Control chart/R chart of temperature data in response to stress
Apr 13, 2020 3:30 AM
| Last Modified: Apr 13, 2020 4:13 AM(325 views)
I have monitored the leg temperature of a chicken for 1 day. The temperature data I am working with is 4min 40sec long. On the 2nd minute, I introduced a loud noise, and expected the temperature of the leg to change. So my data consists of:
- 2 minutes baseline
- 40 seconds of stress
- 2 minutes post-stress
Every datapoint in my dataset represents 2 seconds of measurement (so sampling frequency is 0.5 Hz). I've divided my temperature data into 7 subgroups, and expected temperature to change around subgroup 4-5. When you look at the chart I created (see attachments) with the 'Range' as Statistic, this is indeed the case.
For [Points 1] in the chart, I understand the 'Range' Statistic. But I don't get quite the difference between the Sigma-section in [Limits 1]... What is the meaning of the 'Range', 'Standard deviation', 'Moving range' and 'Median moving range' sigma limits in my particular case here?
Select the rows that include the data for the readings when the stress was introduced and exclude them. Build the chart - the limits are based on the observations before the stress was introduced. Click the red triangle at the top and save the limits to the data column. Now un-exclude the rows. The chart should include all the rows but the limits are based on the first half of the data.
I suggest that you see Help > JMP Documentation Library > Quality and Process guide to see the definition of these terms.
First I am going to paste some of what I wrote in another discussion. Control chart analysis and interpretation is completely dependent on how the data was acquired and how the data is organized (e.g., how the data is subgrouped.)
1. The RANGE chart answers the question: Is the variation within subgroup (due to the variables, x's changing within subgroup) consistent, stable? The concept of rational subgrouping is extremely important, although difficult to generalize (and hence teach). If you are using control charts to partition and assign sources of variation (components of variation study) then you select the subgroup to portray a subset of the variables you think might affect the response (I recommend you have scientific hypotheses supporting your selection). You do this by choosing the subgroup size e.g., frequency of measures within subgroup. The range chart will answer the question as to whether those sources are acting randomly, common cause like (Deming). If they are, then that source (subset of variables) can act as a basis of comparison to the other sources of variation included in your study. If there is little opportunity for x's to change within subgroup, then the average range, and hence the control limits which are a function of the range (D4R-bar), will be very small and the corresponding control limits very tight. Conversely, if ALL of the x's change within subgroup, then the average average range will be large and the control limits wide. For your situation, the choice of subgrouping seems to be arbitrary, not based on hypotheses (why create 7 subgroups?). Try changing your subgrouping strategy and you will change the control limits and thus the interpretation. Re-thinking your subgrouping strategy is appropriate.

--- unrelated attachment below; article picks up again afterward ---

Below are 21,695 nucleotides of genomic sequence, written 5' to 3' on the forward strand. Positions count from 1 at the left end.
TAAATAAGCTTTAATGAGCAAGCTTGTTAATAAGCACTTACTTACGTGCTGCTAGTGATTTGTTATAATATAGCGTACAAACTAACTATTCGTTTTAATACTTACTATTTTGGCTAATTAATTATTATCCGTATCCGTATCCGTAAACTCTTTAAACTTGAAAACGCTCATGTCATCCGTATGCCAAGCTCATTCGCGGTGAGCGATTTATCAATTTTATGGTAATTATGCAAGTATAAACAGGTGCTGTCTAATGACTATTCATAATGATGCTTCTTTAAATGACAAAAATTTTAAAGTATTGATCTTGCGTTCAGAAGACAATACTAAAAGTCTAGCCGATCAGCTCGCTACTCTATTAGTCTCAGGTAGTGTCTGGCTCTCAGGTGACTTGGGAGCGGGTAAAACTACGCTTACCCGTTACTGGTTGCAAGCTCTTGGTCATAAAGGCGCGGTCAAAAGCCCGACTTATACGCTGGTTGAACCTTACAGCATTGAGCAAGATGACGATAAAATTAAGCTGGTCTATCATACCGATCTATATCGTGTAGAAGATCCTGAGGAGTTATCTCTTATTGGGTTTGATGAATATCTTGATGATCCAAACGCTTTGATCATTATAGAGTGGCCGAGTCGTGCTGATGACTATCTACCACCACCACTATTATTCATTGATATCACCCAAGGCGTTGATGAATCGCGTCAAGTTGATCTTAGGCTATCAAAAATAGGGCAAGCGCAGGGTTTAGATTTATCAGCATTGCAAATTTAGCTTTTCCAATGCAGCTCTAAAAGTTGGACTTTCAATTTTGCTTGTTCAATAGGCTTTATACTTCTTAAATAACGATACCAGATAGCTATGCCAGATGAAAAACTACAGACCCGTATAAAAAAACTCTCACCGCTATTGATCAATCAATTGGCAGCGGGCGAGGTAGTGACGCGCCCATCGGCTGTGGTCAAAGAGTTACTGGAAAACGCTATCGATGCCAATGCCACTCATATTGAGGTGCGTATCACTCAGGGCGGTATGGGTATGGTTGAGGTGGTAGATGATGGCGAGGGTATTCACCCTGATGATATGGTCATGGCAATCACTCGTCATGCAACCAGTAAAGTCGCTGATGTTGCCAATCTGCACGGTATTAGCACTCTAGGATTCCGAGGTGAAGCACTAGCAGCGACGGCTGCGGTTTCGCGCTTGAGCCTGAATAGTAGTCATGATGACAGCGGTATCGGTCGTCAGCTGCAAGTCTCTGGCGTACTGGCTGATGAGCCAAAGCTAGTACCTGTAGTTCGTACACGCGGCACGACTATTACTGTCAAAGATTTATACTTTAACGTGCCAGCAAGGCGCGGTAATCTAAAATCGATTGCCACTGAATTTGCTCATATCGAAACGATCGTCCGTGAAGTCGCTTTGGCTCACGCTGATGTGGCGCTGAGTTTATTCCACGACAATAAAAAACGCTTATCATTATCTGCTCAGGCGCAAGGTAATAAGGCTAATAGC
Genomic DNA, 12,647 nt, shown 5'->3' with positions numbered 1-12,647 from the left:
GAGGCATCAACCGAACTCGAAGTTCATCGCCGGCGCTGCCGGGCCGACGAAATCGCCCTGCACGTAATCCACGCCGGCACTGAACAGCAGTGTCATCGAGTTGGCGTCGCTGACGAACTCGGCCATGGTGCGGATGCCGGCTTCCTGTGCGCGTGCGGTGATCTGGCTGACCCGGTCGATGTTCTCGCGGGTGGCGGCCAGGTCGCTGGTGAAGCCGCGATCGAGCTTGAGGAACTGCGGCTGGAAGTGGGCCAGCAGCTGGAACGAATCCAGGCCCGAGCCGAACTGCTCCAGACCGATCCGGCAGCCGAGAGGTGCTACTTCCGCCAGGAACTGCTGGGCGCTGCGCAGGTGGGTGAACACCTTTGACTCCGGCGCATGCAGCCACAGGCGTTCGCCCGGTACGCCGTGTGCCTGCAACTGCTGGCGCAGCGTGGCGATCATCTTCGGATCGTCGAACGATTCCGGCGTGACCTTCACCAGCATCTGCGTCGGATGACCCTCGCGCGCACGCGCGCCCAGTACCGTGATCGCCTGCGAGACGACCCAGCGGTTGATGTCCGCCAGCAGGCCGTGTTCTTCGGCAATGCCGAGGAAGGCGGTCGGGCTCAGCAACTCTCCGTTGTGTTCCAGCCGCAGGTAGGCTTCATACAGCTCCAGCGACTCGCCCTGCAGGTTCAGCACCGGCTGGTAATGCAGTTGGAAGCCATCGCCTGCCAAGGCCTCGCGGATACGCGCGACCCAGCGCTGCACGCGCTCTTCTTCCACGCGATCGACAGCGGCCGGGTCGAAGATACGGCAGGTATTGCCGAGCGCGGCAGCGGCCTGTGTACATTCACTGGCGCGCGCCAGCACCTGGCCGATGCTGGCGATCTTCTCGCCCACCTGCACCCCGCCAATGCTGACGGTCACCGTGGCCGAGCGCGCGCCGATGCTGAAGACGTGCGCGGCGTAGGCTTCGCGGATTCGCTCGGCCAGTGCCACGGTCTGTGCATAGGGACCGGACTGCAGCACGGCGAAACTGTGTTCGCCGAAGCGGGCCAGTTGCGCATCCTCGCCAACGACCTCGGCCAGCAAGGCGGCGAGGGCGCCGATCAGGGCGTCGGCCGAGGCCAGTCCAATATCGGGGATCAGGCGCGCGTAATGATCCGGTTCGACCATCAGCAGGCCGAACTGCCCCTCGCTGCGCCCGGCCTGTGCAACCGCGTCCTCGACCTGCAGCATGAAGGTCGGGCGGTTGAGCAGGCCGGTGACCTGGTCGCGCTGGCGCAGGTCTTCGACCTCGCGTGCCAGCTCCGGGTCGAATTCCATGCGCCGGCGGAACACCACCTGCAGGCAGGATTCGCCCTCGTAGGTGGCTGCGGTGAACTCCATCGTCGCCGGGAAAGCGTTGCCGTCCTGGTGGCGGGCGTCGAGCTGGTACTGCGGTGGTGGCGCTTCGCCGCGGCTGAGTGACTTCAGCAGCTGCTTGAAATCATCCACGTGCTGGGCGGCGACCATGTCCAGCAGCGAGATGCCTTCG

2. The X-bar chart answers the question: Is the variation between subgroup variation (due to the variables changing between subgroup) more than that predicted by the within subgroup variation? The control limits on the X-bar chart are a function of the within subgroup variation (+/- A2R-bar). The other sources of variation captured in your study (a subset of variables chosen again as a function of your hypotheses) will have their variation exposed in the sampling between subgroups. The key is to select sampling intervals that increase the likelihood those other variables will indeed change. The X-bar chart is the comparison chart. It compares the within subgroup (represented by the control limits) to the between subgroup (plotted values for the averages). Points "out-of-control" suggest the between sources of variation have greater leverage than the within sources.
Without rational sampling and subgrouping you can draw just about any conclusion you want to.
“The engineer who is successful in dividing his data initially into rational subgroups based on rational theories is therefore inherently better off in the long run. . .” Shewhart
I don't know how you got the charts you did (using control chart builder). The charts shown in your attachment are the same charts. These appear to be a function of how you subgrouped your data, but only the range chart is displayed (no average chart).
The moving range (absolute value of previous-current measure) is a surrogate to calculate a range when you don't have rational subgroups. It is not very useful for separating and assigning variation, but does give you some ability to assess consistency of short-term variation. The median is often used as a statistic to estimate central tendency when the distribution is not normal (which is not an assumption of Shewhart control charts).